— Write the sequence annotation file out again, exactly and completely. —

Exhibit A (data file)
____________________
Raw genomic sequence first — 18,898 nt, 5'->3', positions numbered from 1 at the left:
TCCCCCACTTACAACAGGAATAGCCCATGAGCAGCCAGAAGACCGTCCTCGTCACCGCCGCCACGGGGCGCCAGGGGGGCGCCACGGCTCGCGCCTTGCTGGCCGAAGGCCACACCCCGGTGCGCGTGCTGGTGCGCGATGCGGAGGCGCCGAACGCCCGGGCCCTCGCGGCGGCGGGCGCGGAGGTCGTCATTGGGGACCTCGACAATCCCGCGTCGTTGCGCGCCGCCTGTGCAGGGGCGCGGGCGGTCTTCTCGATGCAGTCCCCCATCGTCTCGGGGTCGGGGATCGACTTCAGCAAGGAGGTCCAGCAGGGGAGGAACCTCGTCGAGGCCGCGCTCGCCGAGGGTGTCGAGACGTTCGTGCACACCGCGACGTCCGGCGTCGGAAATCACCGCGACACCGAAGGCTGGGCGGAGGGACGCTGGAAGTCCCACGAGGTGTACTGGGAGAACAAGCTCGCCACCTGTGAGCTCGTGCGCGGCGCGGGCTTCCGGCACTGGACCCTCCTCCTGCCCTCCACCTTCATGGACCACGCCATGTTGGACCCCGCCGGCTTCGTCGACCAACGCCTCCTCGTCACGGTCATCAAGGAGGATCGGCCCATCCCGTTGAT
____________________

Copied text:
Raw genomic sequence first — 18,898 nt, 5'->3', positions numbered from 1 at the left:
TCCCCCACTTACAACAGGAATAGCCCATGAGCAGCCAGAAGACCGTCCTCGTCACCGCCGCCACGGGGCGCCAGGGGGGCGCCACGGCTCGCGCCTTGCTGGCCGAAGGCCACACCCCGGTGCGCGTGCTGGTGCGCGATGCGGAGGCGCCGAACGCCCGGGCCCTCGCGGCGGCGGGCGCGGAGGTCGTCATTGGGGACCTCGACAATCCCGCGTCGTTGCGCGCCGCCTGTGCAGGGGCGCGGGCGGTCTTCTCGATGCAGTCCCCCATCGTCTCGGGGTCGGGGATCGACTTCAGCAAGGAGGTCCAGCAGGGGAGGAACCTCGTCGAGGCCGCGCTCGCCGAGGGTGTCGAGACGTTCGTGCACACCGCGACGTCCGGCGTCGGAAATCACCGCGACACCGAAGGCTGGGCGGAGGGACGCTGGAAGTCCCACGAGGTGTACTGGGAGAACAAGCTCGCCACCTGTGAGCTCGTGCGCGGCGCGGGCTTCCGGCACTGGACCCTCCTCCTGCCCTCCACCTTCATGGACCACGCCATGTTGGACCCCGCCGGCTTCGTCGACCAACGCCTCCTCGTCACGGTCATCAAGGAGGATCGGCCCATCCCGTTGAT